The Nirvana of Ex Kit

Discussion in 'Weapons, Equipment & Rations' started by foodie, Mar 24, 2010.

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  1. It struck me last night that in the last 7 years since joining I had unpacked/re-packed my exercise bergan more times than I care to mention. At long last I have got hold of a buckshee bergan for CFT purposes and now have it permanately loaded with the correct weight; so no more fannying around with scales the night before.

    The issue is this...

    ?Is there a true nirvana of packing for Ex once?

    Im talking about the type of bergan/belt kit that is ready to go (give or take) and doesn't require me to hunt round the basement for everything. The kit lists that are distributed are often over crowded with buckshee kit that I have never once used.

    The obvious solution is to pack for a low level inf exercise and then tailor it to arm/corps. Thought I would pole fellow arrse's for an opinion that will no doubt cover pretty much every aspect there is. Any tips for great time saving/never leave the house without it peices of kit welcome.
  2. Ravers

    Ravers LE Reviewer Book Reviewer

    Being the super organised chap that I am, I have split down all my kit into smaller modules which are stored in sleeping bag stuff sacks or canoe sacks. Each module is clearly labelled with the contents, therefore prior to an ex, I can pack my kit quickly and easily depending on the type of ex/activity, thus:

    ''Do I need NBC/CBRN kit?''


    Put CBRN stuff sack to one side.

    ''Is it Winter?''


    Put Winter warm kit in bergen.

    etc. etc.

    I recommend having the following 'modules':

    CBRN kit
    Winter warm kit
    Summer warm kit
    Range kit
    OP kit
    Basha kit
    Wet weather kit
    Barracks kit
    Grab bag/daysack

    Plus any other stuff you feel necessary.

    Edited to add: my webbing and smock set up is always the same regardless of what I'm doing.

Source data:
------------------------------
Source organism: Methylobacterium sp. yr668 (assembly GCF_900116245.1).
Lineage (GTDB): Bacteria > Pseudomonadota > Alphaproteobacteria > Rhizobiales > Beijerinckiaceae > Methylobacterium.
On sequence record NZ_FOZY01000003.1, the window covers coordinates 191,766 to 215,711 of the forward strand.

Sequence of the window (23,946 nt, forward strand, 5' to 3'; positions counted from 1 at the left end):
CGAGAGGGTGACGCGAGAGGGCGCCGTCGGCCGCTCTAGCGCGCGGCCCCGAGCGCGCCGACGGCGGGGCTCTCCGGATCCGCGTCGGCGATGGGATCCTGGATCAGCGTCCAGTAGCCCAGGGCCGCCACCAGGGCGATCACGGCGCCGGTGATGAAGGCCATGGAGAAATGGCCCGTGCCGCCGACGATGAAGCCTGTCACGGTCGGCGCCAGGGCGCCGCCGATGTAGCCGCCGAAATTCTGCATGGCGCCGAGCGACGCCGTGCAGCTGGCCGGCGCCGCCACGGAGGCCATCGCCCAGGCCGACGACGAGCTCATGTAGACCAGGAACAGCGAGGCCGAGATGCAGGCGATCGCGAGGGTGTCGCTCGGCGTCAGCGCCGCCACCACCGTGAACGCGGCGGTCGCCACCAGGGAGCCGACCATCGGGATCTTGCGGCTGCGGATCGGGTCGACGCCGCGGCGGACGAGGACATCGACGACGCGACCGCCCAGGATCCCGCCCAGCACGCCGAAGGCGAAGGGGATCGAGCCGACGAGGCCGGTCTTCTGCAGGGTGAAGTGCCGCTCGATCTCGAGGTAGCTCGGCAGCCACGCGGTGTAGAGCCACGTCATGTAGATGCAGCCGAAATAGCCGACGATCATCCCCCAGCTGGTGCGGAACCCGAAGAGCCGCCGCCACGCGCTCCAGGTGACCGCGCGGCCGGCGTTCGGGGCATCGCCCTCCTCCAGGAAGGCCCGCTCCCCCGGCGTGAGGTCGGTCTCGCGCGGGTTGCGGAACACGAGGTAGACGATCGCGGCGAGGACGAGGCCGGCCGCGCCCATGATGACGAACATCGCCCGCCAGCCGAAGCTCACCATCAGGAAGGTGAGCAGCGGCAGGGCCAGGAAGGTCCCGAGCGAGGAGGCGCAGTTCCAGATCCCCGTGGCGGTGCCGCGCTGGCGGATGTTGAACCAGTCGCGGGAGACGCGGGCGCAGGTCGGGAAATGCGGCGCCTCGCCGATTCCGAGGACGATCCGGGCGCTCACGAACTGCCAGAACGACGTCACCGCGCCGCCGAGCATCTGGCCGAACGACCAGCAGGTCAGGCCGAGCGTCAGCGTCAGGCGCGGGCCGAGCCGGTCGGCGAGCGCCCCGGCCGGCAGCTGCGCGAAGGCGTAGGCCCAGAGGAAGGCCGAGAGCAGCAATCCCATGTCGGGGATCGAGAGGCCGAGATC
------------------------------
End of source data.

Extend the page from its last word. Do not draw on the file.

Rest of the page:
3. I always have my kit packed ready to go. Like Ravers though, there is additional factors, and my CBRN kit isn't normally packed unless we get told we're going to need it and it just gets slotted in accordingly, winter kit gets packed in when it starts getting cold etc.
  4. plus, my cefo weighs just over cft weight, so I just grab that for cfts :D
  5. Loving the module theory! I guess Im off down to the stores looking for buckshee insert liners.

    My Cefo doesn't quite make cft weight and for some reason they get narky if we try to do it in just that.
  6. I like Raver's approach. I suppose we all do this to some extent but that's a good breakdown.

    One thing I have adopted is using a buckshee sidepouch with a very simple yoke (the original OG yoke) to keep NBC suit and boots in. It can be stowed or lashed where required or combined with one Rocket pouch off the bergan if needs be.

    One side pouch weighs very little and it keeps the NBC suit tidy and easily accessible without having to repack it regularly.

    I suppose this method could be expanded upon although I haven't found it necessary - that said I haven't been back in long.
  7. Ravers

    Ravers LE Reviewer Book Reviewer

    It's also mega handy at night when you are freezing your tits off and trying to find something hidden in the bottom of your bergen. You can just pull out the module you need instead of pulling out all your stuff and losing something.

    Issue sleeping bag stuff sacks are perfect for all the kit as you can compress the kit down so it takes up less space. The jungle sleeping bag stuff sacks are especially good, you can fit a softie jacket, a Helly Hansen top and a spare pair of socks in a space the size of a grapefruit.

    If you can't get anything from stores, these look pretty good and aren't too pricey, I'm thinking of upgrading my stuff sacks with them soon:
  8. Best thing to do is get a new noddy suit as when issued they come vacuum packed really small, and can then be thrown in the bottom of a bergen to live there.

    I stow kit very differently whether I'm in a CR2, dismounted, or in an Spartan / HQ set up, but the same stuff always goes out. So I keep a big box of the kit I always use (packed in smaller waterproof bags a la Sandhurst) and then throw it in whatever bergen/daysack/man bag/grab bag/webbing/COP vest I'm taking that time.